Preventing Urinary Tract Infection (UTI)

Urinary Tract Infection (UTI) is a serious health problem affecting millions of people each year, reported by the National Kidney and Urologic Diseases Information Clearing House. It is considered to be the second most common type of infection in human body today. At increased risk of UTI are pregnant women, or women in general, children, elderly, hospitalized patients with catheters, previous urinary tract surgeries, urinary retention, immobile patients and people with kidney stones and diabetes.

Symptoms
Some people with UTI are asymptomic while other affected individuals experience symptoms.

Very common symptom is dysuria, or painful urination. One may feel a burning sensation either in the bladder or urethral area during urination.

Another symptom, although not evident to every affected individual, is low fever.

Cloudy or bloody and foul smelling urine is also another symptom.

And there is increased frequency and urge to urinate even if only small amount of urine is passed out every time.

Symptoms such as chills, body malaise, fever 38+ Degrees Celsius, flushed skin, flank or back pain, mental alterations such as confusion and severe abdominal pain or nausea and vomiting may indicate that the infection has gone up to the kidneys already.

In children, it is difficult to assess for UTI since the child cannot describe or complain right away what he might be feeling. Non-verbal actions of the child such as being irritable, loss of appetite, incontinence, or fever that is not relieved by paracetamol are the common presentation of UTI. Fever is more common in children than in adults, while confusion might possibly be the only evident symptom in elderly.

Diagnosis
Usually, UTI is diagnosed through urine analysis that will test the presence of white and blood cells, bacteria or pus. It is an utmost importance to teach the patient how to properly get sample urine. A midstream, clean catch is to be done, meaning the patient needs to wash first the genital area and then collect the urine during midstream; do not collect right away the first urine that comes out. This is important because it can help prevent contamination of the sample urine and prevent a false positive test. Culture and sensitivity is done from the collected sample.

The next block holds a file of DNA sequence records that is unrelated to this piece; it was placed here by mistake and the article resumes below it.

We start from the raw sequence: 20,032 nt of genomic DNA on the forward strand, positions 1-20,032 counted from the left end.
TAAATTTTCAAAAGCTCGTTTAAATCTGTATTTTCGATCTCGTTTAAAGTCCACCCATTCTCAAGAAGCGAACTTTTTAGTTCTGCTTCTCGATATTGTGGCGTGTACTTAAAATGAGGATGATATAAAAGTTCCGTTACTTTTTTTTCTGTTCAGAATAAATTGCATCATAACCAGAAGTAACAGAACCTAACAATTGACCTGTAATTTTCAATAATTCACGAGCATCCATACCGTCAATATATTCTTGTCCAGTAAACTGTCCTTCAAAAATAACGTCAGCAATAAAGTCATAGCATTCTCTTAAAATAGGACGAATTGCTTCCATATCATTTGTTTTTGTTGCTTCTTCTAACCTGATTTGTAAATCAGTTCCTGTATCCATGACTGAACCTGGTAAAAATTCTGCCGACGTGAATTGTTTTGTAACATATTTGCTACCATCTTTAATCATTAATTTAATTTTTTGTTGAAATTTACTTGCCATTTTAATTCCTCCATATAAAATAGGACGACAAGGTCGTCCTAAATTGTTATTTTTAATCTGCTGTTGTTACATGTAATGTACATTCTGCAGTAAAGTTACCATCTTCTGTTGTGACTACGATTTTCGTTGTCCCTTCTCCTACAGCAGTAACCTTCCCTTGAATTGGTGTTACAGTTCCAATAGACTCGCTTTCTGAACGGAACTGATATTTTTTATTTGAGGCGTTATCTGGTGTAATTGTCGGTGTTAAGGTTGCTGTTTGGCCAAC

If you have recurrent UTI, an ultrasound exam may be recommended. Cystoscopy is another useful test wherein a cystoscope is used because it allows the examiner to see inside part of the urinary tract, from the urethra to the bladder. Intravenous pyelogram is another test that is used when an infection does not clear up with treatment.

Treatments
Prompt treatment of UTI is very important, because when left untreated, one can be at greater risk of developing kidney damage. Antibiotic is the drug used to treat the infection. Sensitivity test is done in order to know which antibiotic works best.

Prevention
This infection is very preventable. Doctors suggest these easy reminders to avoid this infection especially to women:

• Do not hold urine; when you feel the urge, urinate.

• Drink adequate amount of water everyday (8-10 glasses)

• Showers are better than tub baths

• After every urination, wipe from front to back, not back to front, with clean tissue paper while avoiding the use of sprays

• Clean genital area before and after sexual intercourse. Also urinate after.

• Avoid alcohol and caffeine because it can irritate the bladder

• Wear cotton underwear

• Avoid douching

• Use sanitary napkins and tampons

• Drink cranberry juice

 


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